Web-users may have noticed an increase in cookie consent banners across the internet in recent weeks. This results from Google’s new EU user consent policy. The policy, accessible here, requires website publishers who use Google cookies to obtain their European site visitors’ consent before dropping and reading cookies.
While the law in this area hasn’t changed recently, the regulatory atmosphere has. European privacy regulators are increasingly focusing on US based organisations that target EU users. In this climate, EU data protection authorities requested changes to the way Google obtains end user consents. The changes to its consent policy are a direct result of Google’s engagement with regulators.
In its FAQ, Google states:
The Article 29 Working Party, an umbrella body that comprises representatives of all EU data protection authorities, has requested some changes to current practices for obtaining end user consents. We understand these principles will be applied across the industry. It has always been Google’s policy to comply with privacy laws, so we’ve agreed to make certain changes affecting our own products and partners using Google products.
The new user consent policy will not only impact Google-owned websites but also ad publishers who are using Google services such as AdSense, DoubleClick for Publishers and DoubleClick AdExchange.
Publishers will have to add consent policies in respect of EU traffic only. However, many website publishers may not be in a position to ascertain where their traffic comes from, or to incur the engineering cost of having different versions of their website for different regions. This could result in EU consent notices appearing on many websites, including those based outside of the EU that primarily target non-EU users.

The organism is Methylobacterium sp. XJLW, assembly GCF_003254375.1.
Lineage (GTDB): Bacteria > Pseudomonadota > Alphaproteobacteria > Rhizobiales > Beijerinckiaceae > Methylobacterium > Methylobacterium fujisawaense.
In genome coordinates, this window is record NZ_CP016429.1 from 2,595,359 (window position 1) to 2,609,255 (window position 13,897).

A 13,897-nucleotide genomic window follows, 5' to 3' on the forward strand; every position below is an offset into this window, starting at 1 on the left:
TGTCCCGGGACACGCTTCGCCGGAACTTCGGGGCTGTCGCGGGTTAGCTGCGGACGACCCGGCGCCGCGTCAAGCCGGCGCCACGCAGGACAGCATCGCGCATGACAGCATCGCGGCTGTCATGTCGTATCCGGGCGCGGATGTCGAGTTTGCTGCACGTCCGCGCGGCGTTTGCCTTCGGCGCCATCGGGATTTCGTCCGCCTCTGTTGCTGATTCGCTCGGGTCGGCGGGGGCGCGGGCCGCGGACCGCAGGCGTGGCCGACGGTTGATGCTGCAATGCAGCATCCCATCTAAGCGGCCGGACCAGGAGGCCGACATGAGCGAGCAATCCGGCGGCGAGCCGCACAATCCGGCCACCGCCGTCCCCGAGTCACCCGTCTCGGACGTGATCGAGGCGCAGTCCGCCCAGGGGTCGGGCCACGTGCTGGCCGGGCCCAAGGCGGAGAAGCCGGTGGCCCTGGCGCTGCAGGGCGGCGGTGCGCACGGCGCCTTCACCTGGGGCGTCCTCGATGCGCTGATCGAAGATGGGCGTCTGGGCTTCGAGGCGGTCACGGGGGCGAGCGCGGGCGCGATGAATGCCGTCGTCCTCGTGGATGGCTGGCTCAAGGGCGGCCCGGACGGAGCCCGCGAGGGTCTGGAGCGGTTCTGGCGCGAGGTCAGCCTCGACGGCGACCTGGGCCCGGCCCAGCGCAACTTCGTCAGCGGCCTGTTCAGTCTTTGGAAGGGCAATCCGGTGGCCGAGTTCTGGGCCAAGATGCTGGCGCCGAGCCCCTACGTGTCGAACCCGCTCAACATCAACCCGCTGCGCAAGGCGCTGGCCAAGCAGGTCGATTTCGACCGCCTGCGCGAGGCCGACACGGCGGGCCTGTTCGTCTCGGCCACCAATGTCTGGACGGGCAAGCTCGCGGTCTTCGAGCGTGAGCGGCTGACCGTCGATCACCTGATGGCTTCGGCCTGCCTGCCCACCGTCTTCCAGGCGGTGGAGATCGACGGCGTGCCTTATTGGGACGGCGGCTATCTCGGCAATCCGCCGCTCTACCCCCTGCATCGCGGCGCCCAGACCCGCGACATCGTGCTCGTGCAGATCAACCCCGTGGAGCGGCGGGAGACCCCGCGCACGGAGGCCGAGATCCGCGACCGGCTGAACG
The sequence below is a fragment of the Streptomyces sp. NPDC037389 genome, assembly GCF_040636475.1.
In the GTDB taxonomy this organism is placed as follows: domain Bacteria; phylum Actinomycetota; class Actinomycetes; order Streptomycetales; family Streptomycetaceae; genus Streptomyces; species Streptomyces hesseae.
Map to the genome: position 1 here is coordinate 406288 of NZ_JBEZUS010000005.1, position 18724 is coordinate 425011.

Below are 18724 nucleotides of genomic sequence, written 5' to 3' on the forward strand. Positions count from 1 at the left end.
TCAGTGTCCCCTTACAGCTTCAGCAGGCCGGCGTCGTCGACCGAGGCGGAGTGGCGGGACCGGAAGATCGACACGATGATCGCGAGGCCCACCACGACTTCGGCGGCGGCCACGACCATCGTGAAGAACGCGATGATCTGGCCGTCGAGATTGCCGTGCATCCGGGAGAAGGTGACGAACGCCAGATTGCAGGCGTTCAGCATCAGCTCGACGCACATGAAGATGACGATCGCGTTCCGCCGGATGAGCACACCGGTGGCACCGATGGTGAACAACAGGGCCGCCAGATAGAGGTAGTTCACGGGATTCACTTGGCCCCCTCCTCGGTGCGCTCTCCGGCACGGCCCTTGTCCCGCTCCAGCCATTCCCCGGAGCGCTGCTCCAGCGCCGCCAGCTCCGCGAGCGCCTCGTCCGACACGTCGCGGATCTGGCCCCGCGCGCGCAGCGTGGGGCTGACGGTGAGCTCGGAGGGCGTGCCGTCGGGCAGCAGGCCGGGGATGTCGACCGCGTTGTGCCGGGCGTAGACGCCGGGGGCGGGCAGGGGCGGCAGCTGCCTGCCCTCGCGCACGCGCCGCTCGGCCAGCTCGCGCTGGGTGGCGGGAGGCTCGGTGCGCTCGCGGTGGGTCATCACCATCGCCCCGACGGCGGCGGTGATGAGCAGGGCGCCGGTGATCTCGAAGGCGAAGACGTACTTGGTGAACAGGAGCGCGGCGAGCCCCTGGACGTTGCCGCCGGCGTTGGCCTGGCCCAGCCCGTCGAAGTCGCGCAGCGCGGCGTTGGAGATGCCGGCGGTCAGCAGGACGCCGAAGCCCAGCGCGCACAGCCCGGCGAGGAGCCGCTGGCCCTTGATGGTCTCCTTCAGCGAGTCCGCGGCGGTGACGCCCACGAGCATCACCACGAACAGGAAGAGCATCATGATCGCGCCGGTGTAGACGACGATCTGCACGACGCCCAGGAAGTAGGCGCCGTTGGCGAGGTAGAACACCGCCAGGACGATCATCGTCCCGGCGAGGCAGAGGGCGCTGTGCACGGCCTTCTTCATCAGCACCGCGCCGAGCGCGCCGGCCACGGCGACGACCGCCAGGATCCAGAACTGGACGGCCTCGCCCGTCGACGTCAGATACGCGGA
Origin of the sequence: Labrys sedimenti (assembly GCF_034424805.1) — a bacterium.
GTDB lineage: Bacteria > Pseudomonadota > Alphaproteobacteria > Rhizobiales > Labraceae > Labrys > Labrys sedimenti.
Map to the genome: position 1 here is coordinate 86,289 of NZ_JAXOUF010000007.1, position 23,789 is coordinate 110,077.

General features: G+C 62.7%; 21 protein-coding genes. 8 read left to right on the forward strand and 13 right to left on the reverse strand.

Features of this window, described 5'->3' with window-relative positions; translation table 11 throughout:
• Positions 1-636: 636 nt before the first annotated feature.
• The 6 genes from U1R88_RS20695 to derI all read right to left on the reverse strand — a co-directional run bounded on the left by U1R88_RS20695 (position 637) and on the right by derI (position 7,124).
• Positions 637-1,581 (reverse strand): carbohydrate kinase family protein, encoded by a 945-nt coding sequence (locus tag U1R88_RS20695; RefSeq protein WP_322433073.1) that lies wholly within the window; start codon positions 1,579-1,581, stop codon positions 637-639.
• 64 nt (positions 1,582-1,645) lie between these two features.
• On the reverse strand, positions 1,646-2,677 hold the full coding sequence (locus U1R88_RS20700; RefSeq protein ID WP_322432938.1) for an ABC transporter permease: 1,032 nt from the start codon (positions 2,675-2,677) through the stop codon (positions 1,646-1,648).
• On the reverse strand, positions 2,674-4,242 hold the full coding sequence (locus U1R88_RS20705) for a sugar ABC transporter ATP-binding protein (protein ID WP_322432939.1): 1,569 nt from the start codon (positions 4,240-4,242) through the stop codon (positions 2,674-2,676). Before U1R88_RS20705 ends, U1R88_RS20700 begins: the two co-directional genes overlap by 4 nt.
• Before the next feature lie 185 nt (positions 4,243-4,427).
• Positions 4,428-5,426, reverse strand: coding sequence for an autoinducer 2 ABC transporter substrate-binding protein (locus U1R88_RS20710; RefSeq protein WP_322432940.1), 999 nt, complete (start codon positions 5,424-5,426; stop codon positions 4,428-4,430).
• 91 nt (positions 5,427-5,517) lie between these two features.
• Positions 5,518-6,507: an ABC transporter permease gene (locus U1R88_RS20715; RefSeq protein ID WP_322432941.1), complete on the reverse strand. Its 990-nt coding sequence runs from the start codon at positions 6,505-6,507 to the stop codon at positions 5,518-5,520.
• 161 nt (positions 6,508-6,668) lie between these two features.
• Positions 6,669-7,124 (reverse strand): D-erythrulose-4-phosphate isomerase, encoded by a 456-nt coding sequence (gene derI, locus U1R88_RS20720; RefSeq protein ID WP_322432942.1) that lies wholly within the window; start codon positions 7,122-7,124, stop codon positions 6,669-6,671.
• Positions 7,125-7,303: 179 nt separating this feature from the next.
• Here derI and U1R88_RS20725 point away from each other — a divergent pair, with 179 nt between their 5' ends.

Google is pushing for publishers to update their own consent policies by September 30th, 2015. To assist publishers in implementing a consent mechanism on their websites, Google unveiled a resource website earlier this month. The site is designed to provide publishers with information as to how they can ensure they comply with this policy. The website includes examples and tools to help implement an effective consent mechanism for users.
This change in policy reflects the heightened scrutiny that internet companies are facing across Europe. It also shows how EU online privacy standards are being “exported” and may need to be complied with by non-European internet companies that provide services to EU users. Further guidance on EU website legal compliance issues can be found in our Checklist series: Part 1, Part 2 and Part 3.
For more information, contact a member of our Technology team.
The content of this article is provided for information purposes only and does not constitute legal or other advice.